Data Protection Day, Data Privacy Day: 28 January 2023


“Privacy is Paradise.” Holly Hunter.

On January 28th 1981, the Council of Europe adopted Convention 108 as its first legal instrument for data protection. Data Protection Day (in Europe) /Data Privacy Day (rest of the world) aims to spread awareness and drive privacy and data protection best practices. The objective is to encourage compliance with privacy regulations and kindle the dialogue between stakeholders, including private individuals, employees, academia, governments, non-profit organisations regulators, and businesses.

With the rapid growth of technology and the increasing amount of personal data being shared and stored online, data privacy and data protection have become one of the central considerations of our time. Unfortunately, data breaches and cybercrime are becoming more common, making data protection and cyber security more important than ever.

Organisations must understand the complex nature of managing privacy and personal data, as the consequences of getting it wrong can be severe. Misuse, loss, or breach of data can result in a loss of trust, grave commercial damage, and legal and regulatory repercussions. However, when managed correctly, responsible and ethical handling of personal data can lead to business opportunities and enhanced trust. Building trust through responsible data use is vital for the long-term success of any organisation.

The exponential rise in remote ‘distributed’ working arrangements in recent years ( be it from home, holiday rentals, a friends house, or a co-working space) saw Swiss data protection authorities and SECO (Staatssekretariat für Wirtschaft)  publish corresponding data protection recommendations, see below. These should be observed by both businesses and employees to protect personal and commercial data alike. In addition, the Federal Office of Justice (FOJ) announced that the expected date of entry into force of the revised Federal Act on Data Protection (FADP) in Switzerland is September 2023. (An update will follow shortly.)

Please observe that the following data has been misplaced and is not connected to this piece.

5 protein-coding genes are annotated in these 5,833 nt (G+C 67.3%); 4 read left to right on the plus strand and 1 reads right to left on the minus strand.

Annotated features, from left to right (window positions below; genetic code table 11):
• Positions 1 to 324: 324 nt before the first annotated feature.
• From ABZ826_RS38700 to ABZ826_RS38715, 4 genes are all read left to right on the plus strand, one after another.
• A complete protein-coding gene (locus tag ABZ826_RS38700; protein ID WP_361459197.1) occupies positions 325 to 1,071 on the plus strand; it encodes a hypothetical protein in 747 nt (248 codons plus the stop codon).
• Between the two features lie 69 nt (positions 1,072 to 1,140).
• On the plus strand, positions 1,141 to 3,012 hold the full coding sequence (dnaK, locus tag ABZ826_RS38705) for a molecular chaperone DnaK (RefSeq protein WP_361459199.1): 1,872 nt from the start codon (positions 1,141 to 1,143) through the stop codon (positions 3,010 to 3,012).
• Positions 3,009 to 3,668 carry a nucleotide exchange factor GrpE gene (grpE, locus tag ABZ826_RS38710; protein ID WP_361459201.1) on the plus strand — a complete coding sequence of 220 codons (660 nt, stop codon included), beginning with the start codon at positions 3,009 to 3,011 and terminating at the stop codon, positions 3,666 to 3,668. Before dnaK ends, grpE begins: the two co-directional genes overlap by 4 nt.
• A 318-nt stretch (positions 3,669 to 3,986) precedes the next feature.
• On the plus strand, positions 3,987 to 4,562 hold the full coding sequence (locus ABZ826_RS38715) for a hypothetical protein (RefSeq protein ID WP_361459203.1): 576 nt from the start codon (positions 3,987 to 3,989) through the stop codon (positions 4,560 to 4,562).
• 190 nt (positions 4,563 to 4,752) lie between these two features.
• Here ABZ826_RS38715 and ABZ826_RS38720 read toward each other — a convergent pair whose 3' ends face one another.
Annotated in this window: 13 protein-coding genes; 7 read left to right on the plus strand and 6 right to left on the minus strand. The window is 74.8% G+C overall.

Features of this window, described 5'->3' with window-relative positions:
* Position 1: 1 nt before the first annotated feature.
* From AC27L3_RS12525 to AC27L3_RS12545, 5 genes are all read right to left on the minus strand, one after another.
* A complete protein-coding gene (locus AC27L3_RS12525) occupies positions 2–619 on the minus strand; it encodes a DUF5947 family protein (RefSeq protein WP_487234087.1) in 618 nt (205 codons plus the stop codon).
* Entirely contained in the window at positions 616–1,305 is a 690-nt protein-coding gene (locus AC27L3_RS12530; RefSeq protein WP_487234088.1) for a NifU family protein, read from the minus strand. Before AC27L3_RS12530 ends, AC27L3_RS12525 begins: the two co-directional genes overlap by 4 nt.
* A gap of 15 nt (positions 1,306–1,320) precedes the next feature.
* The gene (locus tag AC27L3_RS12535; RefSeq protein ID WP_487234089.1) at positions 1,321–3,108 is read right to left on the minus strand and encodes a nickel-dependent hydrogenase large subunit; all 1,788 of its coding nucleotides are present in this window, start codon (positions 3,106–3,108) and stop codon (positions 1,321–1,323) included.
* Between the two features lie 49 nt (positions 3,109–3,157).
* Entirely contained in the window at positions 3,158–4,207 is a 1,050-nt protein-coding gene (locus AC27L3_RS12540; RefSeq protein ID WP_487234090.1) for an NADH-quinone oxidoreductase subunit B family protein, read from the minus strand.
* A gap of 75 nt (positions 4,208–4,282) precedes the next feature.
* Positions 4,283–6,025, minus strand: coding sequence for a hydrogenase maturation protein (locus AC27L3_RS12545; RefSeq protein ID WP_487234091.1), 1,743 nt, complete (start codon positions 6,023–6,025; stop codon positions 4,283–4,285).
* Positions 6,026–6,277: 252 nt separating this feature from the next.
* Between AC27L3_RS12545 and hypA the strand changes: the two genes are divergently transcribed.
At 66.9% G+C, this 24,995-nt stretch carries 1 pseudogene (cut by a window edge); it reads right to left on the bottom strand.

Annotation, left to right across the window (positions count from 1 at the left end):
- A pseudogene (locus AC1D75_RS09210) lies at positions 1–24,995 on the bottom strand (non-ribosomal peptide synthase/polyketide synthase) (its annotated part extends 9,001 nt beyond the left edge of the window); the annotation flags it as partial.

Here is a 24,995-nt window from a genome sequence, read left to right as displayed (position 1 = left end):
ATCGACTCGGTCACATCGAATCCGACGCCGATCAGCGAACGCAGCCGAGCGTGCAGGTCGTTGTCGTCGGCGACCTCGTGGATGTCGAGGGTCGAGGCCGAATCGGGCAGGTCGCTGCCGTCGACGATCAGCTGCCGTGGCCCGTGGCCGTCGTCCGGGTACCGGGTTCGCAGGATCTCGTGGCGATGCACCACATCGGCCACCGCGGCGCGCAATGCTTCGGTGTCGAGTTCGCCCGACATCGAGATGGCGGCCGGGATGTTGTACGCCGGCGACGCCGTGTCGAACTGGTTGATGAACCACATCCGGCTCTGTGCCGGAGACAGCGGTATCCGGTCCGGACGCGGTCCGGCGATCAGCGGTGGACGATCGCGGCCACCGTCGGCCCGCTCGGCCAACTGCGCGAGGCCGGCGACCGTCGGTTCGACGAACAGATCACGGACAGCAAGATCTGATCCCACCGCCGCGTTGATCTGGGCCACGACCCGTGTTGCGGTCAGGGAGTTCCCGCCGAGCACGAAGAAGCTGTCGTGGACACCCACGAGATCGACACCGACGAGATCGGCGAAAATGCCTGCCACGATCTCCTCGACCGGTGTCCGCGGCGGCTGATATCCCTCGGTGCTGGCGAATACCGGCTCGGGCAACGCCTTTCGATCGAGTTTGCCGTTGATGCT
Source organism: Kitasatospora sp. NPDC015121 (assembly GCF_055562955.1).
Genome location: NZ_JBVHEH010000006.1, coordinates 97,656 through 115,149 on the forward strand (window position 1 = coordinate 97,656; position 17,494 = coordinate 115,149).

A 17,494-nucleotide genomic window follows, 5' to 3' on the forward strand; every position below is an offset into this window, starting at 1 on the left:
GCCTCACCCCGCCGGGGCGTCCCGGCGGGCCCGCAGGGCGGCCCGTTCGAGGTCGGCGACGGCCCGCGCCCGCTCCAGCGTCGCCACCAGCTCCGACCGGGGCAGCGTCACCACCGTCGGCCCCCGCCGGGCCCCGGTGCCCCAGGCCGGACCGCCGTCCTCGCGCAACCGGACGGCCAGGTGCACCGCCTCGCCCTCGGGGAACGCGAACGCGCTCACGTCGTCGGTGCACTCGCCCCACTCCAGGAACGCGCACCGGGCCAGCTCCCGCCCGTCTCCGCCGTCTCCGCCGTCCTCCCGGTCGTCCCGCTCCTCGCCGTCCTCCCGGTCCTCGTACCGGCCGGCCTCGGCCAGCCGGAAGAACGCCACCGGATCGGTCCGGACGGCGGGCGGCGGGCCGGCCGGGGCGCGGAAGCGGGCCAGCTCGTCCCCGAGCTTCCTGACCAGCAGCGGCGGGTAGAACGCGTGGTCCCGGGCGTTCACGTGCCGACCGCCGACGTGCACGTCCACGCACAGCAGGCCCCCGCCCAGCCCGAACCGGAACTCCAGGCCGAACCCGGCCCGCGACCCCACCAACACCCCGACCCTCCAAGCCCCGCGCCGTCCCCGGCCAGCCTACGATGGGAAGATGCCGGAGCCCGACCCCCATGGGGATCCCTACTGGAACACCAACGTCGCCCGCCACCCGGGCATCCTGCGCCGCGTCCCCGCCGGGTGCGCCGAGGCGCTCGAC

• Employers shall implement Internal arrangements/agreements on remote working practices.
  • Vigilance is vital in protecting sensitive data at home or in another working location, including commuting/travelling (do not let others view your screen, shut down, screen lock.
  • A distinct division of personal and business use of technology, computers etc., shall be practised.
  • Regular upgrades and current antivirus software.
  • Strong passwords frequently changed and secure connections to prevent unauthorised access to company data.
  • No use of third-party WLANs.
  • Only use secure VPN connections.
  • Any data breach must be immediately reported to your manager, as a string of legal repercussions will trigger within extremely tight timelines.
  • Safeguarding against phishing/trojans/cyberattacks.
  • Employers to inform on spam emails, teams to share their knowledge on recognising unauthorised senders.
  • Shredding documents.
  • Disciplined and secure use of communications platforms and technologies.


With the rise of distributed working practices and significant advances in technology underpinned by stricter legislation on data protection, personnel, commercial businesses, enterprises, and governmental institutions need to stay vigilant and proactive to protect personal and sensitive data and ensure conformance with Swiss, European, and International data privacy laws and regulations.


Photo credit: Photo by Chase Clark on Unsplash 



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